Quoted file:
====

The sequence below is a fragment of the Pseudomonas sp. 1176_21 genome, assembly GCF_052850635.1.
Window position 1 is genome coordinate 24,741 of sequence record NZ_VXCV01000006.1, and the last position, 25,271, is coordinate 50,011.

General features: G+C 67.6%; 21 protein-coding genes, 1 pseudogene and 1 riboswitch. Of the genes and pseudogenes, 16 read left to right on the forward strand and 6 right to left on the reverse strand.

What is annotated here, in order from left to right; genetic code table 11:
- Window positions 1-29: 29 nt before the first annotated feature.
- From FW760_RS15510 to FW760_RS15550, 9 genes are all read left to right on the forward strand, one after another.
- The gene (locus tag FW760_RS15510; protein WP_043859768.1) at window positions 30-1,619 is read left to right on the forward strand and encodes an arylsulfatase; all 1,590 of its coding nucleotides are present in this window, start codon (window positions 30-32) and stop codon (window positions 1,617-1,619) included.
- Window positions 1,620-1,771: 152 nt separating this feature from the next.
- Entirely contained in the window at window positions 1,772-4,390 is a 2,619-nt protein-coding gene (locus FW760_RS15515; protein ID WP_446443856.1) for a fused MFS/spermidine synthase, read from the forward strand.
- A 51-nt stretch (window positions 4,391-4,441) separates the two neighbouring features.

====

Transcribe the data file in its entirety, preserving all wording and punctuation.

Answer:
The sequence below is a fragment of the Pseudomonas sp. 1176_21 genome, assembly GCF_052850635.1.
Window position 1 is genome coordinate 24,741 of sequence record NZ_VXCV01000006.1, and the last position, 25,271, is coordinate 50,011.

General features: G+C 67.6%; 21 protein-coding genes, 1 pseudogene and 1 riboswitch. Of the genes and pseudogenes, 16 read left to right on the forward strand and 6 right to left on the reverse strand.

What is annotated here, in order from left to right; genetic code table 11:
- Window positions 1-29: 29 nt before the first annotated feature.
- From FW760_RS15510 to FW760_RS15550, 9 genes are all read left to right on the forward strand, one after another.
- The gene (locus tag FW760_RS15510; protein WP_043859768.1) at window positions 30-1,619 is read left to right on the forward strand and encodes an arylsulfatase; all 1,590 of its coding nucleotides are present in this window, start codon (window positions 30-32) and stop codon (window positions 1,617-1,619) included.
- Window positions 1,620-1,771: 152 nt separating this feature from the next.
- Entirely contained in the window at window positions 1,772-4,390 is a 2,619-nt protein-coding gene (locus FW760_RS15515; protein ID WP_446443856.1) for a fused MFS/spermidine synthase, read from the forward strand.
- A 51-nt stretch (window positions 4,391-4,441) separates the two neighbouring features.